Angola Field Group members Yuri and Benjamin selling items before a presentation. For sale: handcrafted baskets and organic honey from Moxico; books and literature published by Development Workshop and Action for Natural Medicine (ANAMED); illustrated children’s book about saving turtles in Angola titled Cori A Tartaruga Em Perigo, signed by the author.
Established in 2002, the Angola Field Group is an informal organization open to expatriates, Angolans, and anybody who wants to learn more about Angola. Based in Angola’s capital city Luanda, the Field Group hosts monthly presentations that cover a variety of topics from the environment to history to social issues to culture. In addition the Field Group offers one field trip per month, either a day trip or overnight trips, with carpooling options for participants without their own vehicles. Scroll past the photo for a detailed history of the Feild Group.
Our monthly presentations are carried out in close cooperation with the Viking Club at the premises of the Viking Club in the Maianga building. View our Join Us page for a map and directions to the Viking Club.
To become a member, attend a meeting or email AFG organizer Henriette Koning at email@example.com. Members are notified by email of upcoming events. There are no membership fees or fees to attend the presentations or for most day trips.
Field group members in Catete Town.
History of the Angola Field Group
We started in 2002:
In February of 2002 the rebel leader Jonas Savimbi was killed. In April, 2002 the peace treaty was signed and Angola was officially at peace. In October, 2002 the Angola Field Group had its first trip – we went to the province of Kwanza Sul with 4 vehicles and 14 people. This soon after the war, tourist journeys were unheard of and the roads were practically deserted on this first trip.
In Kwanza Sul we stayed in an old coffee fazenda, on beds and camped out in sleeping bags. After two years of being ‘house bound’ in Luanda it was exhilarating to get out into the countryside and inspired our second field trip, this time to Kissama Park, in December 2002. At that time the park had just been inaugurated with animals brought in and there were very few tourists.
These two field trips were taken with a variety of people: Americans, Australians, Filipinos, Dutch, South Africans, British, and Canadian expats, who like me reveled in getting out of the city and learning about the countryside. Angola, probably because of its Portuguese heritage, has very little information available in English. We were anxious to learn more about the country and disappointed in the lack of books and magazines available in English.We originally met for presentations in what used to be an outdoor crèche in the small compound in Vila Alice and people had to bring their own chairs.We borrowed a sound system from the university and thus was born the presentation part of what is today the Angolan Field Group.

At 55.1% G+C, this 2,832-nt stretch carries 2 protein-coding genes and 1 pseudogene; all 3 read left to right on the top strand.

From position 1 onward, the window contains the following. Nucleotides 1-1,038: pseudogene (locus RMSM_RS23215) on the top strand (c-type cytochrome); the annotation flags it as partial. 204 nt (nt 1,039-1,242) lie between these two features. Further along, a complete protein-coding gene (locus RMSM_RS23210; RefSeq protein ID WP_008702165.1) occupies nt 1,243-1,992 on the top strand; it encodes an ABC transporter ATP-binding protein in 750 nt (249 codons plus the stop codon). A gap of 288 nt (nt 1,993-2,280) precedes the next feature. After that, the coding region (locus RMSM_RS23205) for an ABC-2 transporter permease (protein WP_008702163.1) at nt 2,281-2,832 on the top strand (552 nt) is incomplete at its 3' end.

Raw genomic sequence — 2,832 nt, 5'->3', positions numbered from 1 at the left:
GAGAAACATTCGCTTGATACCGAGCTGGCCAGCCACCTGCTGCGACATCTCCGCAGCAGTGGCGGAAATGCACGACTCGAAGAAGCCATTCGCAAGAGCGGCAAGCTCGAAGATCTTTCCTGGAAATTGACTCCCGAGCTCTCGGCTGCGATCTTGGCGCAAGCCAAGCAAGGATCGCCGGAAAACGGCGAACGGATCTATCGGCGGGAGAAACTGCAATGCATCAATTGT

We started off with 40 people invited to the first talk and today have an email list numbering over 500 addresses and we generally have over 100 people at the talks . Since that first presentation on August 18, 2003, we were invited to move to the Viking Club, which has been around for over 15 years, a little informal bar that is open every Thursday and is set up in the mezzanine of what used to be the United Nations resident apartment building, in Maianga. For a map and directions click here.
Through our field trips and presentations, the Angola Field Group has acted as a launch pad for a variety of books, CDs and DVDs including the English version of a DVD called Saudades and a DVD by Richard Pakleppa illuminating the problem of discrimination against the San people. The Field Group also started the Sponsor a Shepherd program for Pedro Vaz Pinto’s award winning Giant Sable/ Palanca Negra Project. Every year for 4 years the Field Group has done an overnight turtle watching trip, which raisies funds and and awareness of their plight.